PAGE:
Friday, February 11, 2000

TCS Intro: 2/11/00


* CyberSceneTV
Our first show is live and you can see it at:
It covers the history of the Silicon Alley Cyber Scene, an interview with Flooz co-founder Robert Levitan and a look at that week's parties.

The next show will be about the London Cyber Scene.

* Press/Appearances/Classes
The Independent, "Cocktails in Cyberspace - RSVP," January 24, 2000.

* Cocktails with Courtney --
February 15 -- London. Yes, we're finally crossing the Atlantic and having our inaugural cocktail party in the town of Big Ben, Queen Elizabeth, Bobbies and Harrods.
February 23 -- NYC
February 24 -- Boston

Happy Birthday Mom

Some of you may remember one of my early designs of my website. There was a picture of my eyes peeking out from under a lilac-adorned wide-brimmed straw hat. Underneath it was an excerpt from "Invitation," a poem by Shel Silverstein, one of the world's most creative poets who's delighted audiences of children and adults alike. The excerpt was:

            "If you are a dreamer, come in,
            If you are a dreamer,
            A wisher, a liar,
            A hope-er, a pray-er,
            A magic bean buyer…
            …Come in!
            Come in!"

This poem still epitomizes my thoughts on the people I know and meet in the Internet industry. We are all dreamers, hope-ers and wishers and the nature of the 'Net is to welcome new ones (newbies) in.

The first person who taught me this magical poem was my mother who gave me Silverstein's book "Where the Sidewalk Ends" for my birthday many years ago. Today, February 11th, is my mother's birthday.

She, the original magic bean buyer, taught me that "art mistakes are surprise beginnings" and the lesson that "if you give someone a fish, they can eat for a day, but if you teach a person to fish, they can eat for a lifetime." (I don't think there's a VC out there who wouldn't admit that failed start-ups lead to new ventures.) It's amazing how life's lessons learned in those early years play out for us similarly years and years later.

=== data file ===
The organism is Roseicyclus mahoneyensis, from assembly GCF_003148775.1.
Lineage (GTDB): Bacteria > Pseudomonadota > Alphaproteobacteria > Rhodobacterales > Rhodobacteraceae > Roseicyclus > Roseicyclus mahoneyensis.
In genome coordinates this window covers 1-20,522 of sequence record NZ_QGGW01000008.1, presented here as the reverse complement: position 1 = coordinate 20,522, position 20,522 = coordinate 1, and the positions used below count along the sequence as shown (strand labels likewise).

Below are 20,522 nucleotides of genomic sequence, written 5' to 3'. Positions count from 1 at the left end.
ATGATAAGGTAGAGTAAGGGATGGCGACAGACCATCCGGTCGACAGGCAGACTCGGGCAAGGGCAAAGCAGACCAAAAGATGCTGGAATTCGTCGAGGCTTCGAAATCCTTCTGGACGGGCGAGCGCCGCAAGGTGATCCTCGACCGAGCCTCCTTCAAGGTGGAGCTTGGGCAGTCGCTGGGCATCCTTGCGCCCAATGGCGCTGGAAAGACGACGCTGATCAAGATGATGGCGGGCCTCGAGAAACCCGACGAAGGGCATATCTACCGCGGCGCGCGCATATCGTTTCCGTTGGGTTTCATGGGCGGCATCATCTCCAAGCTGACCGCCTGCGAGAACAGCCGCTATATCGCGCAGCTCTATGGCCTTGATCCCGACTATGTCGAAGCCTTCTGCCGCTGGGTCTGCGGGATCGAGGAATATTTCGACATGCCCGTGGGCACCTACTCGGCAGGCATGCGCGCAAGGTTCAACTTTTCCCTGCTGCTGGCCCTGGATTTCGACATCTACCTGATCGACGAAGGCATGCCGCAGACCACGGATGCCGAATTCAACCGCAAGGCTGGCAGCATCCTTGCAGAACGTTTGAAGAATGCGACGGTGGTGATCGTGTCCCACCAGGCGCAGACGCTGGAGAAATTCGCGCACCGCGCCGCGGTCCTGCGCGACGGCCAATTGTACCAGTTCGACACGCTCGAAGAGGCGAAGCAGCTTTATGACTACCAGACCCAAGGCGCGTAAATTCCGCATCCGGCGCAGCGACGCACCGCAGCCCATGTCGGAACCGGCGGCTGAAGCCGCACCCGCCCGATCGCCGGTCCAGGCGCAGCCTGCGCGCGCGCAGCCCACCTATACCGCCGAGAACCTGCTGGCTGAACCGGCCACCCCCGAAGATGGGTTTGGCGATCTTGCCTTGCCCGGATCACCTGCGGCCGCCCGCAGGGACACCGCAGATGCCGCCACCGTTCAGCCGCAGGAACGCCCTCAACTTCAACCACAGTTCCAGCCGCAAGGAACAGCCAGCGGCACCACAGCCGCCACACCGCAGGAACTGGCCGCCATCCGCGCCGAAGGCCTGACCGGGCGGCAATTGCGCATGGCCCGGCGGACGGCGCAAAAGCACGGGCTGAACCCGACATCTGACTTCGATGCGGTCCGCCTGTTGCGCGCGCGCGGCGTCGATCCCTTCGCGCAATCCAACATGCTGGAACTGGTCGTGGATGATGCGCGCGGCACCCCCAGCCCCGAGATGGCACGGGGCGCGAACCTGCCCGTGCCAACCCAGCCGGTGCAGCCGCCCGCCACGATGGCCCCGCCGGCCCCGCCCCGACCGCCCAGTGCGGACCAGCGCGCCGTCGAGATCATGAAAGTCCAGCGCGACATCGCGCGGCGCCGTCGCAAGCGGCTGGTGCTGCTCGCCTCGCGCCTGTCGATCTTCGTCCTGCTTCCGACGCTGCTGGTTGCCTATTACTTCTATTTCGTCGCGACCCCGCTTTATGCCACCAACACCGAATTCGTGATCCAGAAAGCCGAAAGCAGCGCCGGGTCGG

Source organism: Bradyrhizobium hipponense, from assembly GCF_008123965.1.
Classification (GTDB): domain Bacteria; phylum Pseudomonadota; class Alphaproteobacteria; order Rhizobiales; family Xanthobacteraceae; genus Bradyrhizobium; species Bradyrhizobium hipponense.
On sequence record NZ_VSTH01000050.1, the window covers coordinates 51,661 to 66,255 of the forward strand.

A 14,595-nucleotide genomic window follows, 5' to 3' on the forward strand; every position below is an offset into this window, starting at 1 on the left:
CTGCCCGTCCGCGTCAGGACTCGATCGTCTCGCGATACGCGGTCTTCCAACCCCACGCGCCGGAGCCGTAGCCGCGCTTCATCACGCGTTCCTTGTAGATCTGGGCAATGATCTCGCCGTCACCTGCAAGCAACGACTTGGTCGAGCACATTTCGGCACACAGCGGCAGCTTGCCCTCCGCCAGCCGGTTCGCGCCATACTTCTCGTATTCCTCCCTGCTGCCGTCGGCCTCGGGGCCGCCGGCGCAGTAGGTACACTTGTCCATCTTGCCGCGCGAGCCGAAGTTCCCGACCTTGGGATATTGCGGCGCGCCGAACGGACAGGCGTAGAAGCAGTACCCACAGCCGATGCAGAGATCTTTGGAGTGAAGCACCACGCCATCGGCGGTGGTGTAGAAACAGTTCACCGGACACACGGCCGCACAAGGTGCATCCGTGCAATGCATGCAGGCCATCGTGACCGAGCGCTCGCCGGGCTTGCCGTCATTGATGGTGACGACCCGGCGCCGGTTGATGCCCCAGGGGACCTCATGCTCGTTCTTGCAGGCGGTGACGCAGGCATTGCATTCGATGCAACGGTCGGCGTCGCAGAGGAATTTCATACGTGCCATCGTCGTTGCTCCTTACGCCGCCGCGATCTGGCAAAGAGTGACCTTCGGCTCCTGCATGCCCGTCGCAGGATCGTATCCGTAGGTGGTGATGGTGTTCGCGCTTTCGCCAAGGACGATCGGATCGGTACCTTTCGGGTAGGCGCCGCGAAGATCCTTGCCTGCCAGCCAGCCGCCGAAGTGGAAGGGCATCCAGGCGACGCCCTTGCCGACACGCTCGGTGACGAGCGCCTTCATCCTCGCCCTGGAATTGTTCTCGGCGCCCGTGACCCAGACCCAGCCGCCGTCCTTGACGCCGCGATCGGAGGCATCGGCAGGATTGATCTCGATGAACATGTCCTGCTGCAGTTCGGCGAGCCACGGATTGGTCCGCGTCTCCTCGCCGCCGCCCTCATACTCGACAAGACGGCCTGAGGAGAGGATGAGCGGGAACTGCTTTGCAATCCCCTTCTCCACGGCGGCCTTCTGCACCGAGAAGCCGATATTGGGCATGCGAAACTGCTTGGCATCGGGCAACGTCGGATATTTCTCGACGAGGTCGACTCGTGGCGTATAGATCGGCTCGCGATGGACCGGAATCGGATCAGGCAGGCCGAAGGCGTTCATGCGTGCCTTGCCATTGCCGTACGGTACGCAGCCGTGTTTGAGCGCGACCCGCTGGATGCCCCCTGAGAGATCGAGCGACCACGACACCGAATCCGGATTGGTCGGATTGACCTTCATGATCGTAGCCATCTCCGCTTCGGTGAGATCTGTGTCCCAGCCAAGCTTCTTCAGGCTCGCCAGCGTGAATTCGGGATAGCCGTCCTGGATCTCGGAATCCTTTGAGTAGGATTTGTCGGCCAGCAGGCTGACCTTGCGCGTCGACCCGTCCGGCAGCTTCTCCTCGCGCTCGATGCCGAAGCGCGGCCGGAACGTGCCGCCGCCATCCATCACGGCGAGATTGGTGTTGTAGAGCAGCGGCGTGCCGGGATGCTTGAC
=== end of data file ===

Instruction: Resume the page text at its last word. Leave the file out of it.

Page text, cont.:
My mother is an elementary school art teacher and every day she instills in children a sense of wonder for color, shapes, textures, art history and the confidence to create. We are lucky to be in an industry that also encourages such freedom, creativity and magic. I am lucky to have a mother who, like all the Hallmark cards describe, encourages my efforts, celebrates my victories, listens and consoles when I'm down and is proud of my achievements whatever I do -- however big or small they might be -- she's just proud that I'm her daughter.

We don't often say it until the May holiday that Hallmark capitalizes on--Mother's Day--but Moms are our nurturing, fighting, soothing, warrior, comforting and knowing leaders in so many of our lives. I'm proud that she's my mother. I watched a woman, described by her colleagues as a "fashion plate," work in her art room. I saw her spend hours organizing art exhibits in local libraries for children and their families to experience a sense of achievement and success in a subject many feel inadequate in. I watched her coordinate art exchanges with elementary schools around the world so students could learn about other children, cultures and share artwork. I learned about little touches making the difference at parties. I learned about how to try and be a good person and to try and treat everyone equally and fairly. I learned many, many things, and I have many, many more to learn still.

Thank you Mom. Happy Birthday!